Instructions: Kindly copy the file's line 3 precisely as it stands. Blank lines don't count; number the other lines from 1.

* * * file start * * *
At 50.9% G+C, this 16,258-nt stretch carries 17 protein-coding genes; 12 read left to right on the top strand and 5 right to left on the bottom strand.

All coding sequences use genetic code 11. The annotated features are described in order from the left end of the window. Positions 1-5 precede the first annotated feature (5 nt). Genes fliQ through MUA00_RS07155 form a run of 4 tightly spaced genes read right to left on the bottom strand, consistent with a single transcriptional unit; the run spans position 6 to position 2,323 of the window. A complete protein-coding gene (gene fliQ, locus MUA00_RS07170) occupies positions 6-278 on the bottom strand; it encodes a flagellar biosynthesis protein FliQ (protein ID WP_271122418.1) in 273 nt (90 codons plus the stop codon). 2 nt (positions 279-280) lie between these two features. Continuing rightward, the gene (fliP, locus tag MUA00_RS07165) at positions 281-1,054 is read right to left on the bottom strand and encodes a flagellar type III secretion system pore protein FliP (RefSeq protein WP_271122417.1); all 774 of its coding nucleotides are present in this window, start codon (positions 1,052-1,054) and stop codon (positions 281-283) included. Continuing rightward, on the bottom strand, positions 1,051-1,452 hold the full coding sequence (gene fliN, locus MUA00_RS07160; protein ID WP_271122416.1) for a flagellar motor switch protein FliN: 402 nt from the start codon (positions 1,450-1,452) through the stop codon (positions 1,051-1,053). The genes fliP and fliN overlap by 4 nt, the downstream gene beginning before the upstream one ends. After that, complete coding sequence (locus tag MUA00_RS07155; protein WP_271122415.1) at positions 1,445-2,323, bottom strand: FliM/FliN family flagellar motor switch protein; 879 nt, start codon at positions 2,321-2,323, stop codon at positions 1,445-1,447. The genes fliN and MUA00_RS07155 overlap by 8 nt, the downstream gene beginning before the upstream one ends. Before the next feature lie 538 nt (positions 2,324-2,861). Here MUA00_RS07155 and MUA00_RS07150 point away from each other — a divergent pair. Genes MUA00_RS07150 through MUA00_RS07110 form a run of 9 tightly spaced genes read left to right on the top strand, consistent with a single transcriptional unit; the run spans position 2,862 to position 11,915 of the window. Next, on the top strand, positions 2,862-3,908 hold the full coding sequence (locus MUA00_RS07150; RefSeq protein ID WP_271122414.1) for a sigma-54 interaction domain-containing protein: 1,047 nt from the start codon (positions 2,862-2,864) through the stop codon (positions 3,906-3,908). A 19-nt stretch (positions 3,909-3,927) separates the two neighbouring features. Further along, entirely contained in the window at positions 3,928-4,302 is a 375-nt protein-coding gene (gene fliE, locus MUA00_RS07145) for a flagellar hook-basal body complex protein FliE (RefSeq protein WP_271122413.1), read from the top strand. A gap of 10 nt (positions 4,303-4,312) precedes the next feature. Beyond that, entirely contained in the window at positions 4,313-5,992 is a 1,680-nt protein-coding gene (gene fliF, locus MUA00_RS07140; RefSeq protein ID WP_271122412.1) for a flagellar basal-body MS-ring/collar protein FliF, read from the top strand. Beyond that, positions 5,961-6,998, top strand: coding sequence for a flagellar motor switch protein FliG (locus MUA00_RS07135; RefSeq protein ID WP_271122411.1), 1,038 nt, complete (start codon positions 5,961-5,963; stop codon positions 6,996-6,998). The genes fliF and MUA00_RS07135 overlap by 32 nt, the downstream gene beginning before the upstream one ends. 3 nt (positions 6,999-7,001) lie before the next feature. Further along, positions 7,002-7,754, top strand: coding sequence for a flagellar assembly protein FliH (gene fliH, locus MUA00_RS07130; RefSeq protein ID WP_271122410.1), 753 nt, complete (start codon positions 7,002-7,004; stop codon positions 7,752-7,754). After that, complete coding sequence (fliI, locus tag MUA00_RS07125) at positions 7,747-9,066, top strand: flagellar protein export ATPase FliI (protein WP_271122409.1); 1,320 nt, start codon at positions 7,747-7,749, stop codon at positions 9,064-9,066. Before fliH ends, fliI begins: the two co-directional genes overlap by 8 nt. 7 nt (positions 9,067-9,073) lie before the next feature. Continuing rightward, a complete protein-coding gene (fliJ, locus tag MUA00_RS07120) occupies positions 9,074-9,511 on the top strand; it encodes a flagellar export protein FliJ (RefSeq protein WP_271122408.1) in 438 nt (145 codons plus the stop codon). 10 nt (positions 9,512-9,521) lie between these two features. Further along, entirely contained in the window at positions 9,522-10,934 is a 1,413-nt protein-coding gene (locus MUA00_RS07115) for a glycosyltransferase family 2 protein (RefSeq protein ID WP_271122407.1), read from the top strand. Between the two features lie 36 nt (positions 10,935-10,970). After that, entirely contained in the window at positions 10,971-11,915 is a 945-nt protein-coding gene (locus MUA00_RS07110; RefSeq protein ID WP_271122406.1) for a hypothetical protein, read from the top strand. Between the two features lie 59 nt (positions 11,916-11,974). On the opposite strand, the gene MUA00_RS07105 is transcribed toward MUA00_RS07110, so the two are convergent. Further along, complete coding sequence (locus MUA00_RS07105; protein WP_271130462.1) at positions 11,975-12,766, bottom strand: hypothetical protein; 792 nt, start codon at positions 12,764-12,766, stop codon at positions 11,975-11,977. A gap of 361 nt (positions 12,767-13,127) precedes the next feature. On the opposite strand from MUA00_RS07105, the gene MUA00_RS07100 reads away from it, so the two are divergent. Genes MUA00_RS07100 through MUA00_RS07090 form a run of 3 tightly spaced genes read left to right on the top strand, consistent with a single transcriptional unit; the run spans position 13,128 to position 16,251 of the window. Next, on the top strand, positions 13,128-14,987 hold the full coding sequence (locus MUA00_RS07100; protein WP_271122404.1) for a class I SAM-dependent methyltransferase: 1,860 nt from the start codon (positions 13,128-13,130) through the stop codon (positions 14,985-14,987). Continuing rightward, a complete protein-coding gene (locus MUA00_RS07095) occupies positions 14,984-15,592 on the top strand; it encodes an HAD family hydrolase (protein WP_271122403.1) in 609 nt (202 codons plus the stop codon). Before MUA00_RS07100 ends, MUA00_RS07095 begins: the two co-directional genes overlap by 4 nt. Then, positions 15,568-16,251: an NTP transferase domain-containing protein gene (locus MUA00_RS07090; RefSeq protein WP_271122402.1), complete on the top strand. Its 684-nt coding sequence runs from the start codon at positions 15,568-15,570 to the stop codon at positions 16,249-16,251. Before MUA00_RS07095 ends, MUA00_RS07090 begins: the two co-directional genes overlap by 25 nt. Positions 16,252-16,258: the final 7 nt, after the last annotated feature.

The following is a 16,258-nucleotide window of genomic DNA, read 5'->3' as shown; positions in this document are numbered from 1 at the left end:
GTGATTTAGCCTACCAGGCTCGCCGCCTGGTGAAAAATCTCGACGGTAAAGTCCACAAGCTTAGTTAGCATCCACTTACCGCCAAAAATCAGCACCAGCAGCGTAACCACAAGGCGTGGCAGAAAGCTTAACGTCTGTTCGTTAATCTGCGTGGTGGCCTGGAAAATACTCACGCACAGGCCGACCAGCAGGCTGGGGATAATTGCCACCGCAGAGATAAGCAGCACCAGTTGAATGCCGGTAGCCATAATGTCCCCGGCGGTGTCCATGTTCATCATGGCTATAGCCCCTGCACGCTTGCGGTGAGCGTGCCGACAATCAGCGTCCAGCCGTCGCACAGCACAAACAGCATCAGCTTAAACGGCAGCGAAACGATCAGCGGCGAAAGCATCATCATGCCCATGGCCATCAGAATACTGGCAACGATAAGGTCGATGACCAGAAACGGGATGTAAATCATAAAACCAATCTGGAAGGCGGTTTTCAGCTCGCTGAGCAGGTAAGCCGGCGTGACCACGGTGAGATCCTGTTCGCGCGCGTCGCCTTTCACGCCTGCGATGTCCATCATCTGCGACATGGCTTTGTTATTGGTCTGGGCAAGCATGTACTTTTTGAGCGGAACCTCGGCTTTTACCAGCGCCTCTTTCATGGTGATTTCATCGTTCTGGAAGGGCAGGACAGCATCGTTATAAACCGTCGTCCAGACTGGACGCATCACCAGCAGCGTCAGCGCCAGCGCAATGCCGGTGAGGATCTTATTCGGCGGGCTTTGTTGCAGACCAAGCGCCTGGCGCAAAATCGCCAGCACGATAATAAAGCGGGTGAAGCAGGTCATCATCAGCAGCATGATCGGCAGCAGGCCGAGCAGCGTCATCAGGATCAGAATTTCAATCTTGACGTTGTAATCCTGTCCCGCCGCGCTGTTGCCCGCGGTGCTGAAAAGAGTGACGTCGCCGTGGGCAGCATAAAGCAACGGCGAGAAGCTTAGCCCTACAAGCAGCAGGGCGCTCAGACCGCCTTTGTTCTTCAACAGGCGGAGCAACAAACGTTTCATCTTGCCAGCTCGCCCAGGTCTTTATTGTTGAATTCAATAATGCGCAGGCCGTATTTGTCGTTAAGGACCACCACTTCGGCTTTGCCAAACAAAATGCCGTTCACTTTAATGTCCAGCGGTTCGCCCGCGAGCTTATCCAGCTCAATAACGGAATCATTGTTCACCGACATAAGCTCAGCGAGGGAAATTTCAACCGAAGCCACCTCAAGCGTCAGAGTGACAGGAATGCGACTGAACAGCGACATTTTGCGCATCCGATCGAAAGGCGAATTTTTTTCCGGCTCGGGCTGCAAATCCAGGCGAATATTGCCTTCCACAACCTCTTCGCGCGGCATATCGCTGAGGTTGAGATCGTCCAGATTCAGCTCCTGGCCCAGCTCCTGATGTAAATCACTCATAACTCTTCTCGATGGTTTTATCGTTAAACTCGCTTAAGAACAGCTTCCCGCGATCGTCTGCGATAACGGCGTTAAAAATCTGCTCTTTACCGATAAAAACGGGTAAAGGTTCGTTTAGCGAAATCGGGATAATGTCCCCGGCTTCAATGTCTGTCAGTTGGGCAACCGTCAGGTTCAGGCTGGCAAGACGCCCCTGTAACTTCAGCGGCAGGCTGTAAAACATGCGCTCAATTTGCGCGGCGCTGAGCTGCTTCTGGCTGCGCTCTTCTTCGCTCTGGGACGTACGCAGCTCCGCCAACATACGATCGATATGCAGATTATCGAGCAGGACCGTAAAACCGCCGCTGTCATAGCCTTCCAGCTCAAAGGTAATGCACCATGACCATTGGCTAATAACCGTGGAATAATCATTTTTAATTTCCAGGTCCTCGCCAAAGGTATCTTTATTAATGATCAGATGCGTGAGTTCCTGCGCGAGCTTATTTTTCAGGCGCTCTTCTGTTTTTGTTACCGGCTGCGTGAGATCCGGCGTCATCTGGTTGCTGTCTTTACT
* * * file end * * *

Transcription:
The following is a 16,258-nucleotide window of genomic DNA, read 5'->3' as shown; positions in this document are numbered from 1 at the left end: